How the sun creates energy
- Solar energy from the sun is created as a result of nuclear fission in the form of heat and light.
- This energy is transferred to coal through photosynthesis and compression of biomass over time.
- The sun’s energy is transferred to wind because of the earth’s rotation on its own axis causing the atmosphere to be heated by the sun and then cooled. This creates air currents – wind.
Renewable energy resources (not finite)
- Food supplies – energy is transferred through the food chain from food supplies. This energy originates from the sun.
- Solar power – energy falling on earth from the sun is mostly light energy. It’s low energy density requires large collecting devices and its availability varies. It is most useful in countries with sunny climates.
- Hydroelectric – In the UK hydroelectric power stations generate about 2% of electricity supplies. The sun’s heat evaporates water from the sea and this water vapour falls as snow or rain on mountains. Some of this water finds its way into mountain rivers and lakes. The sun’s heat has been converted into potential energy of the water. As the water flows down into the sea, this potential energy can be converted into kinetic energy.
- Tidal – In some river estuaries there is a large difference in water level between high and low tides. This tidal flow can be used to create power if a barrage is constructed.
- Wave – There is a lot of energy in the rise and fall of sea waves.
- Wind – Energy from the wind can be put to use using wind mills and generators but wind does not produce a lot of electricity.
Non renewable energy resources (finite)
- Coal – Laid down over 300 million years ago – formed from remains of plants and animals. Burning coal produces acid rain.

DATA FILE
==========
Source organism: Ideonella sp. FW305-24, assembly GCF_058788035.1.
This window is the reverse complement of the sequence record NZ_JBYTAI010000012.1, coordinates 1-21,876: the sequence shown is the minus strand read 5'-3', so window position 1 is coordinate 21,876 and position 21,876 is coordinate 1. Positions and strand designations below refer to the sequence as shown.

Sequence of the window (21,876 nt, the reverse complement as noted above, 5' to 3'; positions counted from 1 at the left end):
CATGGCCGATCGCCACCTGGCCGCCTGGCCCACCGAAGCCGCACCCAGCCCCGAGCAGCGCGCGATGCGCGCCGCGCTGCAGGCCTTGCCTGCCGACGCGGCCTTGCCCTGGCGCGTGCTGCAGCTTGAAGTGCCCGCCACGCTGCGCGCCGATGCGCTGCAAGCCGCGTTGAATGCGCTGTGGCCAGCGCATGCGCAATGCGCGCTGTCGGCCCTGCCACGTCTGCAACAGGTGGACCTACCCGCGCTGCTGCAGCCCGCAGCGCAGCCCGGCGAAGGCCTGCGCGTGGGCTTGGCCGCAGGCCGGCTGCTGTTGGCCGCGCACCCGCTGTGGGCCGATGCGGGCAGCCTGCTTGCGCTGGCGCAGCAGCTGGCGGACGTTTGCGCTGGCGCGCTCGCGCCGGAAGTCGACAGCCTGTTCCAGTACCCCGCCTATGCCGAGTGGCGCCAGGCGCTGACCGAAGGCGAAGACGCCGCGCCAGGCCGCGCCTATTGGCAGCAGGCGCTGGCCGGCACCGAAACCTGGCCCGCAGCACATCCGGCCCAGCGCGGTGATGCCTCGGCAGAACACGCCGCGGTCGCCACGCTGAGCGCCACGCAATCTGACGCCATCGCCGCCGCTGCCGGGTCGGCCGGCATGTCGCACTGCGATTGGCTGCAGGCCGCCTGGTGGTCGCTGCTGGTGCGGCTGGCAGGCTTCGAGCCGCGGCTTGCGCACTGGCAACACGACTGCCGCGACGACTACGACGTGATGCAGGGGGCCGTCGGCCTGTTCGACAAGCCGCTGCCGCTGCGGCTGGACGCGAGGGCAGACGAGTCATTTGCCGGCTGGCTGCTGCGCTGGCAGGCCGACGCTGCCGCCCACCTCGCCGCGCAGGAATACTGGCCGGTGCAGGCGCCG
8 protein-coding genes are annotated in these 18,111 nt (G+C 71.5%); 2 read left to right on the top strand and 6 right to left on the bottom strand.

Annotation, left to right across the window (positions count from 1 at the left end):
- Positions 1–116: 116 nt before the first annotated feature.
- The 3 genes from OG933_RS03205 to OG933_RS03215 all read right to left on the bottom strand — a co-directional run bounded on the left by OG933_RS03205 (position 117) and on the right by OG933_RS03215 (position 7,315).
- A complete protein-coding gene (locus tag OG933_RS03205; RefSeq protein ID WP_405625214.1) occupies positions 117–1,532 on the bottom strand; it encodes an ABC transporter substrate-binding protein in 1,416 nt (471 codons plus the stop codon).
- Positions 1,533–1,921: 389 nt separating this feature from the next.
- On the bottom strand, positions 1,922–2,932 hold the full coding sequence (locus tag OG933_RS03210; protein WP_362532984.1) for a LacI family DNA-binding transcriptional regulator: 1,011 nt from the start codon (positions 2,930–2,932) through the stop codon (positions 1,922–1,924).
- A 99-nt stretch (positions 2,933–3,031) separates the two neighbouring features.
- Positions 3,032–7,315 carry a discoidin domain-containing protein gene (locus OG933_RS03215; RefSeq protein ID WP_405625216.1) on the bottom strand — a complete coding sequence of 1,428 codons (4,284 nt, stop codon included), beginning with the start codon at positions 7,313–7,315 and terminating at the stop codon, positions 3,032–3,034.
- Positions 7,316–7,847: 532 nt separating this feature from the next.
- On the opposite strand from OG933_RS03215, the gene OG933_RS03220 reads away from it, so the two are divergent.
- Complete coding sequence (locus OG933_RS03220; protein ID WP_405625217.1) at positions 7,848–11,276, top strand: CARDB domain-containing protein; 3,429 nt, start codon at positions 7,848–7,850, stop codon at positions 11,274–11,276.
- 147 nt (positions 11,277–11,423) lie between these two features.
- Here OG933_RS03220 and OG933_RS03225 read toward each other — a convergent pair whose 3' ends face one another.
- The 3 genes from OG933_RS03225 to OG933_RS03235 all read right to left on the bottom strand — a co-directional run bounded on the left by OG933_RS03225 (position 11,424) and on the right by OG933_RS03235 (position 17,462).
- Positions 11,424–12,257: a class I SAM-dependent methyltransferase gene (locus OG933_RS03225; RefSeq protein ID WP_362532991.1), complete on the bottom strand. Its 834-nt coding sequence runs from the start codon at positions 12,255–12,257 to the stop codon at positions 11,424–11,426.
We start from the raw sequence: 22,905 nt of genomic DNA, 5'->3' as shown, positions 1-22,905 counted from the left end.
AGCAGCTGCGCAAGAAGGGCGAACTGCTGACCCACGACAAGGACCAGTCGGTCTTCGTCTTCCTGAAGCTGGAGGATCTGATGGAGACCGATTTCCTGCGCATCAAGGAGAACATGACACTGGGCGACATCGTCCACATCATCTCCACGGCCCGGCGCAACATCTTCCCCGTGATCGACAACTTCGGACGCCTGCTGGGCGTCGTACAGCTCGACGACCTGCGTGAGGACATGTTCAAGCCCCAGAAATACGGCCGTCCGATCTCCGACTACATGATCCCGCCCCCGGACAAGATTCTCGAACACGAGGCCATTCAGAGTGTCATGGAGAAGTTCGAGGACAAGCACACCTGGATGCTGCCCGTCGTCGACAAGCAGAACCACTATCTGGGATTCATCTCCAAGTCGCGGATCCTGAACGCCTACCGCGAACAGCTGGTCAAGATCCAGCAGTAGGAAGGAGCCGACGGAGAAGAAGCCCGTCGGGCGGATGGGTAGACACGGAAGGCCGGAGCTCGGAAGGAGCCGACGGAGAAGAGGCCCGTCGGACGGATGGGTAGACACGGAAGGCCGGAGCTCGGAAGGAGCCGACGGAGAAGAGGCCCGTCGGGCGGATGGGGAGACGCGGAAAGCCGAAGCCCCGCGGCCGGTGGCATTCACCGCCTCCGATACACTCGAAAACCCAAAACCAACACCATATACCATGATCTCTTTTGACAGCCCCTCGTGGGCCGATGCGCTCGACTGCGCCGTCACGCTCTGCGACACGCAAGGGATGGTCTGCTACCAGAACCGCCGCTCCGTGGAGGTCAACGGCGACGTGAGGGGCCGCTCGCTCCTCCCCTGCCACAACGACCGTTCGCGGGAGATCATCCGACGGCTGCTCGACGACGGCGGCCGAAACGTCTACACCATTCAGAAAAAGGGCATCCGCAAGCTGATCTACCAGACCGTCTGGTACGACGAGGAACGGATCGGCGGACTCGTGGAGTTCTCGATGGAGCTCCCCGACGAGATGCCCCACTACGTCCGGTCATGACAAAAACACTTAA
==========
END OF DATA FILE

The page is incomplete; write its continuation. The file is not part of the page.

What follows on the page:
- Oil – Formed in the same way as coal. Newer oil fields are in remote areas or in the sea.
- Natural gas – Formed in the same way – supplies are running out.
- Nuclear fuels – Energy locked in the nucleus of the uranium atom is released as heat. The heat is used to make steam. Like fossil fuels, causes environmental problems.
How electricity is produced using
- Solar panels – Used as energy transfer devices, converting sunlight into heat energy. Common in hot climates to heat swimming pools and produce domestic hot water.
- Pumped storage reservoirs – Engineers can dam rivers and lakes so large reservoirs of water are formed. These supplies of water can turn large water wheels (water turbines) which drive electrical generators.
- Tidal barrages – Barriers put across estuaries where the flow of water from a high to low level is used to drive a water turbine connected to a generator
- Wave machine – Difficult to convert sea wave energy by some kind of wave energy converter into the rotary motion required to drive a generator. The up and down movement of a single float inside a tower is converted into rotary motion, which drives an electrical generator.
- Wind turbines – These are giant windmills with two or three blades which drive electrical generators. They do not produce a lot of energy.
- Gas, coal and oil power stations – These are thermal power stations which produce heat energy that turns water into steam. The steam drives turbines which in turn drive generators that produce electrical energy. The steam is obtained from a boiler.
- Nuclear power stations – Steam is made from the heat released from the energy locked in the nucleus of the uranium atom. The steam is produced in a heat exchanger. Steam turbines drive electrical generators to make electrical energy.
Advantages and disadvantages of energy production by renewable resources
|Good for the environment||Expensive|
|Will not run out||Needs large input for little output – not as efficient|
|Non polluting||A blot on the landscape|
Advantages and disadvantages of energy production by non-renewable resources
|Readily available||Will run out|
|High density and relatively small size of energy transfer device makes more efficient||Nuclear fuels cause dangerous waste material|